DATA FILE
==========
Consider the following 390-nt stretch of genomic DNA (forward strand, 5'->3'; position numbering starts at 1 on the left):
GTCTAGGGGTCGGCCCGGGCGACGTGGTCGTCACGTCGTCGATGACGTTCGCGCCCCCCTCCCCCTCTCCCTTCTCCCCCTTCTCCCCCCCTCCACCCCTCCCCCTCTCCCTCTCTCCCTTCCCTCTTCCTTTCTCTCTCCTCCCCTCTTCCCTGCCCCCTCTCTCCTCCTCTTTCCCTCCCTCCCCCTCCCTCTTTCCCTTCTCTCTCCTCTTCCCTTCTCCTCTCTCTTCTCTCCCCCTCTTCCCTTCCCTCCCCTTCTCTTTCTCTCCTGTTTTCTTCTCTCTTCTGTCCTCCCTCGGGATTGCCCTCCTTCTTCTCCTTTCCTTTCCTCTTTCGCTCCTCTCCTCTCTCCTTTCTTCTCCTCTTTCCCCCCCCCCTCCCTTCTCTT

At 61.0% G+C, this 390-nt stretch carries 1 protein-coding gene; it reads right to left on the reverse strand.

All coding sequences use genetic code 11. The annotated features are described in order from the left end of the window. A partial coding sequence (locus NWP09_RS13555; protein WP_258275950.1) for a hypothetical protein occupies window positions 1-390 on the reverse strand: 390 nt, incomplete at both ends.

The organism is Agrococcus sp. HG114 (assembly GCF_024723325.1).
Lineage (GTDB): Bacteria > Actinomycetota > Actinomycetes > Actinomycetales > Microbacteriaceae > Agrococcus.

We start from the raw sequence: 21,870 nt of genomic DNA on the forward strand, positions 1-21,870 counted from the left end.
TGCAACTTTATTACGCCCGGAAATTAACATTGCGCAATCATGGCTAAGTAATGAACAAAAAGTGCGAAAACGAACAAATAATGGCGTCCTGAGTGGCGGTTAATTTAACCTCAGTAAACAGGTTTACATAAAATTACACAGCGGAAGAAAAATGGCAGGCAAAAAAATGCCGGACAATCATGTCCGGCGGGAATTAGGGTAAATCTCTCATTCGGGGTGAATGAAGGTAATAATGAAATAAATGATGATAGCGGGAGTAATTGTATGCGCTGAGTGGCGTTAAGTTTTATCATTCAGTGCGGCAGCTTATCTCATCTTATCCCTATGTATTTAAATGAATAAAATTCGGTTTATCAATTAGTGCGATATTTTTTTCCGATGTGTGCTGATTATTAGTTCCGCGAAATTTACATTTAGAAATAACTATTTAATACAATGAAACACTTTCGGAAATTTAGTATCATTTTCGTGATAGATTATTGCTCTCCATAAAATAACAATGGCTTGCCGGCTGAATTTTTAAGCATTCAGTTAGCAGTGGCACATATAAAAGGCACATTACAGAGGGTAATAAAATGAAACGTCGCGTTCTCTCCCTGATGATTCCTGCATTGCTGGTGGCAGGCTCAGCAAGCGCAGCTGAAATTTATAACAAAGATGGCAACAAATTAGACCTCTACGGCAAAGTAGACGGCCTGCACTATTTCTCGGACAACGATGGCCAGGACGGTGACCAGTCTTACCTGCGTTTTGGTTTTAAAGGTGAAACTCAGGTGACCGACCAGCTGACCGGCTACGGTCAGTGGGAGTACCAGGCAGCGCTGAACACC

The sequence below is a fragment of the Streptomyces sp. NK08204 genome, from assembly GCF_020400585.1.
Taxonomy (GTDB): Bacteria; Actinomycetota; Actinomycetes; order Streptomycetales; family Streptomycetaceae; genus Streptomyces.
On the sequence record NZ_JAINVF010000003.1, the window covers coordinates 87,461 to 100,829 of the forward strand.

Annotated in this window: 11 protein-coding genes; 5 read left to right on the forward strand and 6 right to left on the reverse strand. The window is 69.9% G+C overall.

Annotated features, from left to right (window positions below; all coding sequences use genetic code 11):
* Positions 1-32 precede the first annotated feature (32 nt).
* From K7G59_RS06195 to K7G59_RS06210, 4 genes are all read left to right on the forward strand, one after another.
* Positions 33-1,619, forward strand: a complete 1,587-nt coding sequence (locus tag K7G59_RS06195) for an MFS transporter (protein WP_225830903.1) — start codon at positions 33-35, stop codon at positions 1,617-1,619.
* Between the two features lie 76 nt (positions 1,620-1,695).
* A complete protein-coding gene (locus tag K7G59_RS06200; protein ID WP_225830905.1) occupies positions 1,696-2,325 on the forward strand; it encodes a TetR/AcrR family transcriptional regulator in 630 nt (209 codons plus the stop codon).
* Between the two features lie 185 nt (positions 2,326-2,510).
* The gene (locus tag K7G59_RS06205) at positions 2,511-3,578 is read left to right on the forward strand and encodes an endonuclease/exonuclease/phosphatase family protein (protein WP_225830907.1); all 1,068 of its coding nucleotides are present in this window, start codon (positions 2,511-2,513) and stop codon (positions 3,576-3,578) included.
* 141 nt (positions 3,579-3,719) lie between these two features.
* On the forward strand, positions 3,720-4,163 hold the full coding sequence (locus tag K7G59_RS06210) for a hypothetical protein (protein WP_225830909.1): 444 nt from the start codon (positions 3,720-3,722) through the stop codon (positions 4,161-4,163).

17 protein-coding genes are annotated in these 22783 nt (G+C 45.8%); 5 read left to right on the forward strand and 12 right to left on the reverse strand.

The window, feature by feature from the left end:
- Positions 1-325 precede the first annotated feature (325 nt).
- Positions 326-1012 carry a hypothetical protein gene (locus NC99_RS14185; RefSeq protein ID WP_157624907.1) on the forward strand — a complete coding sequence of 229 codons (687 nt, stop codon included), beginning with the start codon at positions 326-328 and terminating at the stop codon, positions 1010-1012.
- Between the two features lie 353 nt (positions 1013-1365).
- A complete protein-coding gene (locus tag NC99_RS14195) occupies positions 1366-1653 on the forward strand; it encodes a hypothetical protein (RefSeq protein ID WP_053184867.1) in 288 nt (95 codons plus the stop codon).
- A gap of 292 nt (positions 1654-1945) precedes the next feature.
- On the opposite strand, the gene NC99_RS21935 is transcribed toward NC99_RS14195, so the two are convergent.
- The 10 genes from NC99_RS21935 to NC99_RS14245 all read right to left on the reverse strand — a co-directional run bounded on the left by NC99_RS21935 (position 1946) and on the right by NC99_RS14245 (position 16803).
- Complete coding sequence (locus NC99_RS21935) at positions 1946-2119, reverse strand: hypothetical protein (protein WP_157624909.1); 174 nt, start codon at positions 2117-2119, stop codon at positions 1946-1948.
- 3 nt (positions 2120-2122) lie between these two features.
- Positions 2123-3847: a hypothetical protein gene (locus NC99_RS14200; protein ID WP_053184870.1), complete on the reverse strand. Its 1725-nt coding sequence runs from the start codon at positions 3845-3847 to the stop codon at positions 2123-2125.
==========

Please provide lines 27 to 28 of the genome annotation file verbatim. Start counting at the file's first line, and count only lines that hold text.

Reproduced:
- Between the two features lie 353 nt (positions 1013-1365).
- A complete protein-coding gene (locus tag NC99_RS14195) occupies positions 1366-1653 on the forward strand; it encodes a hypothetical protein (RefSeq protein ID WP_053184867.1) in 288 nt (95 codons plus the stop codon).